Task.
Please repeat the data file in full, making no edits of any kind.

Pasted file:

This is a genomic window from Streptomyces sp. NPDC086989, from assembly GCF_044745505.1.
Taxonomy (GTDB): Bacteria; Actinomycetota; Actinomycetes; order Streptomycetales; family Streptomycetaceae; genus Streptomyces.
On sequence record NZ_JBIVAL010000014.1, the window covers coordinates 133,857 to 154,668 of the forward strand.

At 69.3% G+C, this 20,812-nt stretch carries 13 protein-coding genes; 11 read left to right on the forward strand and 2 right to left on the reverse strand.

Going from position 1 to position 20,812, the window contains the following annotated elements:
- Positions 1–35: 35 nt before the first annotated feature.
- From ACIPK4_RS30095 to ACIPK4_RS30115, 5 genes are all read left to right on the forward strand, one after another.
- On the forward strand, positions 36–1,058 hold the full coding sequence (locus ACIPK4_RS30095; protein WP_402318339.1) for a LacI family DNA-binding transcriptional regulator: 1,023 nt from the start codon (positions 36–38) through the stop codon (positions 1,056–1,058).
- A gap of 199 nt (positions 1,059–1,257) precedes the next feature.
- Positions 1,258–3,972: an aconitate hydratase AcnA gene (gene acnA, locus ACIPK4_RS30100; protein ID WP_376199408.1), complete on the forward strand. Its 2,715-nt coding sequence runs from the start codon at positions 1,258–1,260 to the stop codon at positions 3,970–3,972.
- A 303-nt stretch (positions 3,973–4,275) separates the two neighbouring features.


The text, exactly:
This is a genomic window from Streptomyces sp. NPDC086989, from assembly GCF_044745505.1.
Taxonomy (GTDB): Bacteria; Actinomycetota; Actinomycetes; order Streptomycetales; family Streptomycetaceae; genus Streptomyces.
On sequence record NZ_JBIVAL010000014.1, the window covers coordinates 133,857 to 154,668 of the forward strand.

At 69.3% G+C, this 20,812-nt stretch carries 13 protein-coding genes; 11 read left to right on the forward strand and 2 right to left on the reverse strand.

Going from position 1 to position 20,812, the window contains the following annotated elements:
- Positions 1–35: 35 nt before the first annotated feature.
- From ACIPK4_RS30095 to ACIPK4_RS30115, 5 genes are all read left to right on the forward strand, one after another.
- On the forward strand, positions 36–1,058 hold the full coding sequence (locus ACIPK4_RS30095; protein WP_402318339.1) for a LacI family DNA-binding transcriptional regulator: 1,023 nt from the start codon (positions 36–38) through the stop codon (positions 1,056–1,058).
- A gap of 199 nt (positions 1,059–1,257) precedes the next feature.
- Positions 1,258–3,972: an aconitate hydratase AcnA gene (gene acnA, locus ACIPK4_RS30100; protein ID WP_376199408.1), complete on the forward strand. Its 2,715-nt coding sequence runs from the start codon at positions 1,258–1,260 to the stop codon at positions 3,970–3,972.
- A 303-nt stretch (positions 3,973–4,275) separates the two neighbouring features.